I think Carson and the DiSC developers believed the No on H campaign would be unable to find legal representation with any expertise in ballot language in the 2 day window from when they learned of the lawsuit to the day they had to appear in court. Not having a qualified attorney would have left the No on H campaign at the mercy of Carson's very talented specialized attorneys from the Nossaman law firm. Thankfully the No campaign found excellent representation and beat this lawsuit back preserving the campaigns rights to free speech.

Matt Williams

The aspect of this whole legal filing situation that is important to emphasize is that the “No on DiSC” team clearly demonstrated that they were willing and able to listen, as evidenced by their arrival at court with the two alternative wording(s). On the other hand the “Yes on DiSC” team specifically chose confrontation rather than communication … actually it was confrontation by surprise … with their last minute legal filing of the writ (not a suit).

Dan Cornford

Earlier in the week, I made the basic and essential points against Carson in a long Nextdoor post with the thread initiated by Roberta. I have made a significant financial contribution to the campaign. I think the campaign should not feel any shame in explicitly appealing through all avenues possible, including ND, for financial support for the campaign and to offset the attorneys’ fees incurred by the petitioners. If Carson has succeeded in bankrupting and crippling the campaign, it would, as has been reiterated. be a major blow to all future attempts by citizens to reign in unchecked and badly thought out development by the Ramos’s of this world and their front-people, our City Council. In fact it might even be the end of such campaigns. Thus the stakes in winning this, and I think “we” have garnered some significant political and moral support/sympathy as a result of the spurious lawsuit, could not be higher.

Here I want to depart and make an important “off point” of fact that should be mentioned, if not highlighted, in the campaign. In 2003-4 Carson, as a resident of West Davis, was involved with his neighborhood in a lawsuit against UCD. Below I quote from an email that Alan Pryor sent to me on October 4, 2020. The “Carson” lawsuit” shows what a duplicitous hypocrite he is and this needs to come out in all contexts available. As Alan suggested in his email, it might be worth someone flushing out more details of this case for the purpose above.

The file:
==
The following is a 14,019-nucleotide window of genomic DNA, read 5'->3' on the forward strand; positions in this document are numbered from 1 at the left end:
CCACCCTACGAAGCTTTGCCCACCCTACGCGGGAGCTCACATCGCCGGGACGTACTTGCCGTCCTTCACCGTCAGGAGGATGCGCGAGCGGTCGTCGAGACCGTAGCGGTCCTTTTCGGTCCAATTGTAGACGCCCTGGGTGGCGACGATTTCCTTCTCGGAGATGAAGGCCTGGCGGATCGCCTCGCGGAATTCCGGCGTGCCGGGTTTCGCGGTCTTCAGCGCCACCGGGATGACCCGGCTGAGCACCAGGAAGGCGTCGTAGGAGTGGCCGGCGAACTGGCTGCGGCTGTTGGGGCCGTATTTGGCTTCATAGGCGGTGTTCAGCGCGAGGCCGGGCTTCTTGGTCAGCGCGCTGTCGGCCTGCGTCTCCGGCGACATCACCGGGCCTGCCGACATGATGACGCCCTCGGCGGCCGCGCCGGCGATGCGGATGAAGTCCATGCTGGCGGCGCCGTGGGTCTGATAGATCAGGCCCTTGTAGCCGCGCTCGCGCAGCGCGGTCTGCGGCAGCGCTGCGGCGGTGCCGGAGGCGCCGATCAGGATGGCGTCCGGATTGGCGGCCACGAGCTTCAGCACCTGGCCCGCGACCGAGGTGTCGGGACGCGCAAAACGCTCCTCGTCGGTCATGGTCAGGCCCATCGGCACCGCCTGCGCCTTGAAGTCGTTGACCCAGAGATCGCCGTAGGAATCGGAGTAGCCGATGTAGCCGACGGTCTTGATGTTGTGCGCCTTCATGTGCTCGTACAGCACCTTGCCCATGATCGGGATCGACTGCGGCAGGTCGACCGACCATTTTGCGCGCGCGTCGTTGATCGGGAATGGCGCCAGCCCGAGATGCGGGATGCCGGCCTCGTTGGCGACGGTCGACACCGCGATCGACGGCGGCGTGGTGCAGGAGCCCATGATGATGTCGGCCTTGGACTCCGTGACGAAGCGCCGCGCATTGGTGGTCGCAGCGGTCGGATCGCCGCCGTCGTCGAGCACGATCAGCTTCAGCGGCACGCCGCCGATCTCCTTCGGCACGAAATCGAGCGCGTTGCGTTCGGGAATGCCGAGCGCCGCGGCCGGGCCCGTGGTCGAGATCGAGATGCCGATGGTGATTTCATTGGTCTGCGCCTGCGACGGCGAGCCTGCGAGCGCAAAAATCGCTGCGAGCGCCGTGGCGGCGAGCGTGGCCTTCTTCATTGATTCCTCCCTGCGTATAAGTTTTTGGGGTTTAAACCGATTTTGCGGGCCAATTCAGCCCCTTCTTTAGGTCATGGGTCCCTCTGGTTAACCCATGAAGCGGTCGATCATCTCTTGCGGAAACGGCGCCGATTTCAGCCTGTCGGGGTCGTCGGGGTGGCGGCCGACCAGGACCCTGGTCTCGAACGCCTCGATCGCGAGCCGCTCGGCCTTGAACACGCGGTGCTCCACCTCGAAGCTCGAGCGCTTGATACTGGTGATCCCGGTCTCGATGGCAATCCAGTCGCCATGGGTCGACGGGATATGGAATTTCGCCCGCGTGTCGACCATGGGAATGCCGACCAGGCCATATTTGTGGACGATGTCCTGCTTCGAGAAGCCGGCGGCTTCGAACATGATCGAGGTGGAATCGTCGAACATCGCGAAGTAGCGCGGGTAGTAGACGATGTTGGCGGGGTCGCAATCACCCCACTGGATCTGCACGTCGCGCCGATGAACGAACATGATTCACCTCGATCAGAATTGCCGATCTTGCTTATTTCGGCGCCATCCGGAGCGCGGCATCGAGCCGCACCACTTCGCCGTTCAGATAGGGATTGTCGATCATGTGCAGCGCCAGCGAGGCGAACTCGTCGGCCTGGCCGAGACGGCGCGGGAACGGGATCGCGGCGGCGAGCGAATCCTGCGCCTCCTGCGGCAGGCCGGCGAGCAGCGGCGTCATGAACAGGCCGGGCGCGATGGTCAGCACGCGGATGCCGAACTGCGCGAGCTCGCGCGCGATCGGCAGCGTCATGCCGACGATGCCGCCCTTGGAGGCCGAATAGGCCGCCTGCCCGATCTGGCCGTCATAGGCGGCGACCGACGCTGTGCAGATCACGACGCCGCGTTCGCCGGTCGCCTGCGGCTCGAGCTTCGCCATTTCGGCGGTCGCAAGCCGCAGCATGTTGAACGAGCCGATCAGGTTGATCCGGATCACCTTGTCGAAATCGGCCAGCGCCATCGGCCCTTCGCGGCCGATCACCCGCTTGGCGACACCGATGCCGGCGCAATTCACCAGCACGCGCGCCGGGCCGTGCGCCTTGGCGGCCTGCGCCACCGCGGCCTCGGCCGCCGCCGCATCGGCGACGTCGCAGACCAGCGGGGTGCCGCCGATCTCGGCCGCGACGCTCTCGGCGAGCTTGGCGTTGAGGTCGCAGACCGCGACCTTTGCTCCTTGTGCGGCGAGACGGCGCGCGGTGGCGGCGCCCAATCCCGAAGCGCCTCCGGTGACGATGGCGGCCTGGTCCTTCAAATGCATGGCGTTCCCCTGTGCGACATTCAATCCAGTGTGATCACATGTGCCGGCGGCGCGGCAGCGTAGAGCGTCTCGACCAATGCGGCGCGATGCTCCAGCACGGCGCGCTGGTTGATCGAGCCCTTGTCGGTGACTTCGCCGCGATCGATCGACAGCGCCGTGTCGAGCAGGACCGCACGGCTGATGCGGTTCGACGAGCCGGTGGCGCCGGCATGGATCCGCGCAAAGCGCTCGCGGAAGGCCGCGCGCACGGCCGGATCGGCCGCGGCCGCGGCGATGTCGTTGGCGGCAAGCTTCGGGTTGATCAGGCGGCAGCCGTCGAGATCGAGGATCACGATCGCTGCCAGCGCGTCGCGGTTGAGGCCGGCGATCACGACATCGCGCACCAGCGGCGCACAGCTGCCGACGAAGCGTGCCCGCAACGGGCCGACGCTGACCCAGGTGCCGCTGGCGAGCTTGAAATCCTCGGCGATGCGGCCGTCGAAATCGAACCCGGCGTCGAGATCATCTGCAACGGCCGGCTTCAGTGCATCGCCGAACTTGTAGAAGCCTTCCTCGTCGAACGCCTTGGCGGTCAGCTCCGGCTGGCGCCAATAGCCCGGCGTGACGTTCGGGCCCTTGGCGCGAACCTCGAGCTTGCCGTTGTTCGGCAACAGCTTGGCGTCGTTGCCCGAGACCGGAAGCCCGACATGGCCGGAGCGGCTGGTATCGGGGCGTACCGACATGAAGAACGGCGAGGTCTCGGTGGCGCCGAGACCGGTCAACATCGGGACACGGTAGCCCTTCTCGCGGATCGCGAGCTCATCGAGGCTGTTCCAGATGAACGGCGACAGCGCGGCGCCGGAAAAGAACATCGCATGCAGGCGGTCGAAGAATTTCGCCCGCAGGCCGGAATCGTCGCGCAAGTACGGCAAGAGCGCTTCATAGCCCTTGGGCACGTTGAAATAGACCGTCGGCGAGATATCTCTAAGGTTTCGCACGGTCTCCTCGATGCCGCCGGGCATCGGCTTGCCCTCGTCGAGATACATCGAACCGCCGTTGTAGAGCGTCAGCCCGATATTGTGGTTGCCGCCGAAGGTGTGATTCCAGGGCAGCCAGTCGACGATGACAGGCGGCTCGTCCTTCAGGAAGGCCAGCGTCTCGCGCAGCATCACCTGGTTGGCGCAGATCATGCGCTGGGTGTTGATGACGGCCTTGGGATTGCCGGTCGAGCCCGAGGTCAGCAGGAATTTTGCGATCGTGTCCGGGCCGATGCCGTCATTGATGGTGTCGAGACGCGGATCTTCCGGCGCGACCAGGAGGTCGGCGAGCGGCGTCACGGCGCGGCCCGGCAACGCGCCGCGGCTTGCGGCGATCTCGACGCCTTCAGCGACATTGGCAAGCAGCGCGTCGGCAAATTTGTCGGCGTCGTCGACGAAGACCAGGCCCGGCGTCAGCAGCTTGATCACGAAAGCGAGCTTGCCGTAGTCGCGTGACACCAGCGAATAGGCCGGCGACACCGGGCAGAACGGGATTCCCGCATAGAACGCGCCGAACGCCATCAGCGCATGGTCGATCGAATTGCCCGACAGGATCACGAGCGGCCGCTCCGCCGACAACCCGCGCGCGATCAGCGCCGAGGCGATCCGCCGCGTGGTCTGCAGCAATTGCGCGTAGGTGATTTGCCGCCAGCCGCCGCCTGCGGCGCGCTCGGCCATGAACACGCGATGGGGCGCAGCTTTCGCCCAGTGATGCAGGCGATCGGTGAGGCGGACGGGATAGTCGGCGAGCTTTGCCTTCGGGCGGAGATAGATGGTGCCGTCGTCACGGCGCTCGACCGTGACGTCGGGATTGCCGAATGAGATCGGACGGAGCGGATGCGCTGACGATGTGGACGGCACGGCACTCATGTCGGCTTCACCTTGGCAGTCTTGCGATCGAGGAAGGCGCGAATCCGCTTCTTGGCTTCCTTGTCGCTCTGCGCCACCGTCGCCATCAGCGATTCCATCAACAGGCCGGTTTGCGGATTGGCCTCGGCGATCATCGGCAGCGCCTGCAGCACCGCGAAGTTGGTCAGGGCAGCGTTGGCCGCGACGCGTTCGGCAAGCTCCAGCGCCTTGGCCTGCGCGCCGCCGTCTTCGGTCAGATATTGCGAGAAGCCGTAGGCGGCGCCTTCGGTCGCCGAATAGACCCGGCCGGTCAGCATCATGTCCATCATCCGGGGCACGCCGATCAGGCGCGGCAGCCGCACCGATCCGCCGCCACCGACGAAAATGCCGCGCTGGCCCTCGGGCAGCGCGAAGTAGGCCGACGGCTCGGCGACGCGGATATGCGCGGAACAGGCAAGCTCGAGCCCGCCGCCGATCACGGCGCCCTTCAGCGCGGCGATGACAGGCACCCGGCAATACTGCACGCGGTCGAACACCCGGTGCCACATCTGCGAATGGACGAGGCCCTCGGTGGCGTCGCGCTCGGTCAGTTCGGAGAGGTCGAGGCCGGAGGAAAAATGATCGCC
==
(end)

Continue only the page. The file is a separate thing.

A copy of the lawsuit is attached. I haven't reviewed it in some time but apparently one of the things named in the lawsuit is a research park run by a third party with 1,700 employees and 1,400 parking spaces. The lawsuit specifically called out the inadequacy of the EIR for the Research Park and the sought to vacate the approval for 3 aspects of the LRDP including the research park. Here’s some other court dates that a person with access to legal data bases provided to me.

Trial Court Case:HG03132799
Court of Appeal Case:A108104
Case Caption:West Davis Neighbors v. Regents of the University of California
Case Type:CV
Filing Date:09/24/2004
Completion Date:02/07/2006
Oral Argument Date/Time:11/23/2005 09:00 AM
Here are other articles of interest - this first one is an op-ed by Carson where he names himself as part of the lawsuit.

Let’s make a deal
An enforceable agreement could be a win-win for city, UC Davis
By Dan Carson
"Dan Carson is vice chairman of the city of Davis Finance and Budget Commission. He is a former member of the steering committee of West Davis Neighbors, a community group that sued UCD over its 2003 campus growth plans."

Judge Dismisses UC Davis Neighborhood Lawsuit

Residents sue over loss of ag land

Neighbors sue over UC Davis campus plan

UCD Discusses Details of New West Village Proposal